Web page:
In June 2018, the breakaway Mi hazánk mozgalom (Our Homeland Movement) was launched by former Jobbik MPs, László Toroczkai and Dóra Duró. Both had been expelled from the party as Jobbik attempted to rebrand itself as a ‘normal’ patriotic party by outwardly shedding the racism, fascism and homophobia that made it such a hit among 20%-plus of Hungarian voters. Mi Hazánk remained true to such core values, Toroczkai proclaimed that Hungary should remain a ‘white island’ in Europe and Duró stated, “Instead of the confusing Rainbow flag, we want the Hungarian tricolor”. Mi Hazánk ran candidates in the 2019 European elections where it secured 3.29% of the vote.  

Their election manifesto was a mix of anti-migrant Islamophobia, hostility to the ‘mixing’ that dilutes Christian culture, and nonsense about “preserving values and glorious spiritedness inherited from the ancient Hungarians of the steppes” and the new notion of the Northern Civilization, stretching from Kamchatka to Reykjavík. 

As for the racist take on the so-called ‘Gypsy Question’, the Mi Hazánk manifesto stated, “It has to be declared that the integration of Gypsies, as old immigrants, has not been successful and their baby booming threatens the national budget.” Drastic interventions promised include “the need to fight against all aspects of Gypsy delinquency and the problem should be settled by strengthening the police and supporting voluntary self-defense associations … Limiting childbearing for only subsistence purposes is of key importance to the future of Hungary.” 

Since it was founded, Mí Hazánk has made its mark in word and deed, with a steady stream of hate speech against ‘faggot propaganda’, marching in uniforms on community spaces – repeatedly targeting the Auróra Centre – burning rainbow flags, and staging intimidatory disruptions of LGBTQ events.

In September 2020, MP Dóra Dúró, posted a YouTube video of herself shredding a copy of a newly-published children’s book Fairy Tales for Everyone at a press conference. The Mí Hazánk leader and proud mother-of-four declared that ‘Fairytale Land’ does not belong to ‘aberrals’; that her party “will not tolerate exposing children to homosexual propaganda, and that homosexual princes are not part of Hungarian culture.”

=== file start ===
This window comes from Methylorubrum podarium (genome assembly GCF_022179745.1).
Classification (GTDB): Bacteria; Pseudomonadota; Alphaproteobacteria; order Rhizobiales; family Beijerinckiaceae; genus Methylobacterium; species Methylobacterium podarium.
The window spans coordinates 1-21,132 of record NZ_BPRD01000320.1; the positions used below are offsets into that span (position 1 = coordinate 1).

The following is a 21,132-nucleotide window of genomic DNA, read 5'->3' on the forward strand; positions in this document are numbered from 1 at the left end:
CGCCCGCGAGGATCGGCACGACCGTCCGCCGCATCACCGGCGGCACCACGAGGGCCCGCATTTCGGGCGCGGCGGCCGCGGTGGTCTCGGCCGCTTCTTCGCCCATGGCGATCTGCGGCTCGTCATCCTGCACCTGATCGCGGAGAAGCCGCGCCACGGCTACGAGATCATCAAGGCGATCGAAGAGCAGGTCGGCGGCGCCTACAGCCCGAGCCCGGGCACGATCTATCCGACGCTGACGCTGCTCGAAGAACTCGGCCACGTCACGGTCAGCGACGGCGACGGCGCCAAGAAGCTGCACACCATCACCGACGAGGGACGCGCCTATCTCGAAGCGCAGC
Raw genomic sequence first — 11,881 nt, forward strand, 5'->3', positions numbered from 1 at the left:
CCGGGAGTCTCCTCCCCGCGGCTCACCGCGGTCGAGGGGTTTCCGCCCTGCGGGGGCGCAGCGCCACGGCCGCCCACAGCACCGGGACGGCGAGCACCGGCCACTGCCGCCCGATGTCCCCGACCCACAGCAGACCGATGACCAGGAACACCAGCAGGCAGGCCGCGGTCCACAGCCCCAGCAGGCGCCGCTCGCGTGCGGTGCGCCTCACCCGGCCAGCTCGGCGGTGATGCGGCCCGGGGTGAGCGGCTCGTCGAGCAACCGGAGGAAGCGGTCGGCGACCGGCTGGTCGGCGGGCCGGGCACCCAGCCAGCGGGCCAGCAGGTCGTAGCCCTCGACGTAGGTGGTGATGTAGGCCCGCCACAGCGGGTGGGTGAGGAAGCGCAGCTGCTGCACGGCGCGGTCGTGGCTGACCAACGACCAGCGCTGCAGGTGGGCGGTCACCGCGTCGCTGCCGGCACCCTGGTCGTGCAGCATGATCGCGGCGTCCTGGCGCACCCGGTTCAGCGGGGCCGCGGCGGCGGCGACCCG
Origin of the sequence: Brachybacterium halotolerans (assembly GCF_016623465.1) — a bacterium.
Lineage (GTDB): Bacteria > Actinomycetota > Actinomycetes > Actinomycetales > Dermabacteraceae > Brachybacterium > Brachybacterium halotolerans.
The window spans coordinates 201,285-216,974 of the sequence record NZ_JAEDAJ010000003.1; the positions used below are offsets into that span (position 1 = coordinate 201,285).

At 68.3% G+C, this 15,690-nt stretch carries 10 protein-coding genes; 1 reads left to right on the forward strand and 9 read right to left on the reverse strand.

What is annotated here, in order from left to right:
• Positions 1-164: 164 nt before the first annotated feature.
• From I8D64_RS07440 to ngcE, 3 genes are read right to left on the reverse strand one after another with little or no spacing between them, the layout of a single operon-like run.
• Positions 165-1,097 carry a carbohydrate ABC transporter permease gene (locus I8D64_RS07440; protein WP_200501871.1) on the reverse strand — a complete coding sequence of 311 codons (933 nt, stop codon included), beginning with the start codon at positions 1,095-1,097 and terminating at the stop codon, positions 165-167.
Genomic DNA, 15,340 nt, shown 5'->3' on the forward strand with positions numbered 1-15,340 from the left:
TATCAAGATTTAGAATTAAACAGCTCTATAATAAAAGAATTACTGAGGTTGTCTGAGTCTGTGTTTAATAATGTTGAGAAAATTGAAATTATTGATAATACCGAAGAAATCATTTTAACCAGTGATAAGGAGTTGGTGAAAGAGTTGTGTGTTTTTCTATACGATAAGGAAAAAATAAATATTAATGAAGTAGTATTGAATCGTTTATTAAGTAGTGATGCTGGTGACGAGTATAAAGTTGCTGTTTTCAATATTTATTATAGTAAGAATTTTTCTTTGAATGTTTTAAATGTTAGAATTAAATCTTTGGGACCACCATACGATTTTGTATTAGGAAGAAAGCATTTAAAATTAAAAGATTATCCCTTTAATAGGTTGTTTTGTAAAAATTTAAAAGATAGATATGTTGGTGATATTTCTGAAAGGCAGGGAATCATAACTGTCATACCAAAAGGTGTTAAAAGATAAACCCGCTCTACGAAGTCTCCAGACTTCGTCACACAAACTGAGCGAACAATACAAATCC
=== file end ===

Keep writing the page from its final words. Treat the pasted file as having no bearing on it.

Dúró’s book-shredding stunt was followed by a hundred-strong far-right rally outside the offices of the Labrisz Lesbian Association on 3 October 2020, where Mí Hazánk leader László Toroczkai told the mob that the “LGBTQ virus” was more dangerous than the coronavirus. Publicist Árpád Szakács, a regular contributor to pro-government media, described LGBTQ activists as jackals who attack families, and called for the creation of Polish-style “LGBTQ-free zones”.

In 2019, the UN Committee on the Elimination of Racial Discrimination (UNCERD) expressed deep concern at the operation of organizations that promote and incite racial hatred in Hungary, and ‘deep alarm’ at the prevalence of hate speech targeting Roma, migrants, refugees, asylum seekers and other minorities. The committee expressed further concerns at the lack of government action to prevent incitement to hatred generated by these organisations and called for them to be banned. UNCERD’s recommendations went unheeded by the regime.

Mi Hazánk falls into the category of organisations that pose a danger to minorities.  Even if their showing in the polls proves to be derisory, the threat from this far right movement and its paramilitary fellow-travellers is extra-parliamentary, its currency is prejudice and fear, and it has Hungary’s Romani and LGBTQ citizens in its sights. The Józsefváros Municipality is leading by example, we hope others will follow to show zero tolerance for racists in public life.